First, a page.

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This Old Kitchen: Red Velvet Cake

When our Food Stories cookbook was being written we compiled not just recipes but recorded oral histories from people and these oral histories are recorded. So today, we are focusing on Dora Abney, her red velvet cake recipe, and what Juneteenth meant to her.

You may be asking yourself, what is Juneteenth? Juneteenth is the celebration and commemoration of the ending of slavery in the United States. President Lincoln signed the Emancipation Proclamation on January 1, 1863, in the middle of the Civil War. But the proclamation didn’t reach many slaves until much later. Union soldiers often delivered the news as they moved through the South.  It wasn’t until June 19, 1865, two months after the Civil War ended, that slaves in Texas learned that they were free. 

Formerly enslaved people  and their descendants continued to celebrate the anniversary of their freedom every year on June 19th, which came to be known as “Juneteenth.” As African Americans migrated to other parts of the country, they took the holiday with them. Juneteenth was first celebrated in Seattle in 1890.

“Red foods represented the blood that was shed during slavery – red pop, red velvet cake. Watermelon. And chicken barbecue, barbecued ribs. The blood was really flowing! Dora Abney in 2003 discussing why Red food is served at Juneteenth celebrations, Rainier Valley Food Stories Cookbook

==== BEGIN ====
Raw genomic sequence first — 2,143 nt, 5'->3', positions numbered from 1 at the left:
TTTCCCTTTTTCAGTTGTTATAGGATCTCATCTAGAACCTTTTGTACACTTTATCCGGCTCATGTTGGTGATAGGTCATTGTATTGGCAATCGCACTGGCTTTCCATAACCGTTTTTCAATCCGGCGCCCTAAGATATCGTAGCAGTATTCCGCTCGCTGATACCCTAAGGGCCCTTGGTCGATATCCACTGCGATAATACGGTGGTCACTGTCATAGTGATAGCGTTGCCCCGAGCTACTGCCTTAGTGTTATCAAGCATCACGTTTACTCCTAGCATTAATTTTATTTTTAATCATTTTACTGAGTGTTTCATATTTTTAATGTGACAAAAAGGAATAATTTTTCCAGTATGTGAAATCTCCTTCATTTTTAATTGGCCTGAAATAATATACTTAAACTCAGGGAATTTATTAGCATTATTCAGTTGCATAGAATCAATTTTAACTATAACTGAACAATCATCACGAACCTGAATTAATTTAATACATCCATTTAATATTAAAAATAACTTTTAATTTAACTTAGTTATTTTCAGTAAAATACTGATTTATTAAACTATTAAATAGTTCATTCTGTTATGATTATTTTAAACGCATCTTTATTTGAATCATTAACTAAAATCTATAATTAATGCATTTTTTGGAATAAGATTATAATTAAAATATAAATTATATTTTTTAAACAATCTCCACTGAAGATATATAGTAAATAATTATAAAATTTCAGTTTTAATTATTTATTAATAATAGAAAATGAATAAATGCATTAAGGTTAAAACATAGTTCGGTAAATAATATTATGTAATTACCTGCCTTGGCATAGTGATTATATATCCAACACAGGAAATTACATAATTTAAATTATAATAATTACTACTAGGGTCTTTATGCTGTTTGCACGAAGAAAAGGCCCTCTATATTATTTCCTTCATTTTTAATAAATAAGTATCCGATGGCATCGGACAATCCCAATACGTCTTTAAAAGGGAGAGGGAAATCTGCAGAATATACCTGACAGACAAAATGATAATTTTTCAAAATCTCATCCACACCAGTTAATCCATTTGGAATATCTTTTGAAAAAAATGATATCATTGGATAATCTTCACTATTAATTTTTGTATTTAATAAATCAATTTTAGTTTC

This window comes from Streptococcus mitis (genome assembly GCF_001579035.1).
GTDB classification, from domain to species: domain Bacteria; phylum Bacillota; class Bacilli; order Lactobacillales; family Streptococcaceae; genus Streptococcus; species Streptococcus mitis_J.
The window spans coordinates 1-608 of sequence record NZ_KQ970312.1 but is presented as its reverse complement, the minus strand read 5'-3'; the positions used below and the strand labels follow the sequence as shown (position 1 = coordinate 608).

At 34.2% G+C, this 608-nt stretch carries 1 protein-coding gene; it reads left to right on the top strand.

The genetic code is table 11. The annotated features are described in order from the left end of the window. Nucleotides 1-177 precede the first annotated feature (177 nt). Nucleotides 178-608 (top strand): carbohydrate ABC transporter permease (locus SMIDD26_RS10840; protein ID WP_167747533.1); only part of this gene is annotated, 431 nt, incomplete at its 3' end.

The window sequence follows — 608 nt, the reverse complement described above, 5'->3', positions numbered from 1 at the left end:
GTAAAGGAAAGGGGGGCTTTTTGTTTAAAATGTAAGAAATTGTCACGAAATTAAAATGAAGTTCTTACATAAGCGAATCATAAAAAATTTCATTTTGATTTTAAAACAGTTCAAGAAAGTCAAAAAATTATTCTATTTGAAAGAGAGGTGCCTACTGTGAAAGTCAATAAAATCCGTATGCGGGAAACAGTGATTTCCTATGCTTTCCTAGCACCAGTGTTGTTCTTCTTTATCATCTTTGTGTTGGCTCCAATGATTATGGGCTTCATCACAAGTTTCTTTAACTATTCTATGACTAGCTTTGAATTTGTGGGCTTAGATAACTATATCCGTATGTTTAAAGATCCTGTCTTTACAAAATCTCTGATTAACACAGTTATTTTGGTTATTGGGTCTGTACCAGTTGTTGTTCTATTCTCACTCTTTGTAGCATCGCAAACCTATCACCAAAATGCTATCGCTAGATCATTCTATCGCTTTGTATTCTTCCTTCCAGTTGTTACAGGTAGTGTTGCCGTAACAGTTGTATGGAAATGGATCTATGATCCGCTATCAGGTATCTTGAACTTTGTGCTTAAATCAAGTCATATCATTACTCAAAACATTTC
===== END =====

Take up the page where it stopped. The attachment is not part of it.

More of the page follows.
Below is an excerpt of Dora Abney’s oral history. This oral history was conducted in 2003 for Rainier Valley Historical Society’s Food Stories Cookbook. 

Dora Abney in 2003 was the Director of Twinks Early Childhood Education Center and Preschool in Columbia City. She is originally from Marshall, Texas, where her family celebrated Juneteenth. She moved to Seattle in the early 1960s and has lived in the Rainier Valley for more than 30 years. Here she shares her memories of Juneteenth and explains the importance of the holiday for African Americans -- and others – today.

Everything was fresh because in June it’s at the end of the harvest for the South. So we would have corn on the cob – everything was fresh, fresh everything – fresh chicken out of the yard, fresh chicken off the farm, barbecue ribs. 

What the women made was cake and pie. And the rest of it the mens did. They got a pig in the ground, cook it all night. Then they’d put on a fire and have the ribs and stuff be on bars hanging over the fire, not like what they do now, with a grill. They just hang it. It would cook, they’d roll it over. You don’t hardly see it anymore. The men would do the whole work!”

What I can remember about Juneteenth is mostly my dad. I just remember how he used to say, “Juneteenth, that’s a big thing for us,” and by being born in the South, I kinda understood what he was saying. I saw what was going on, but didn’t really understand why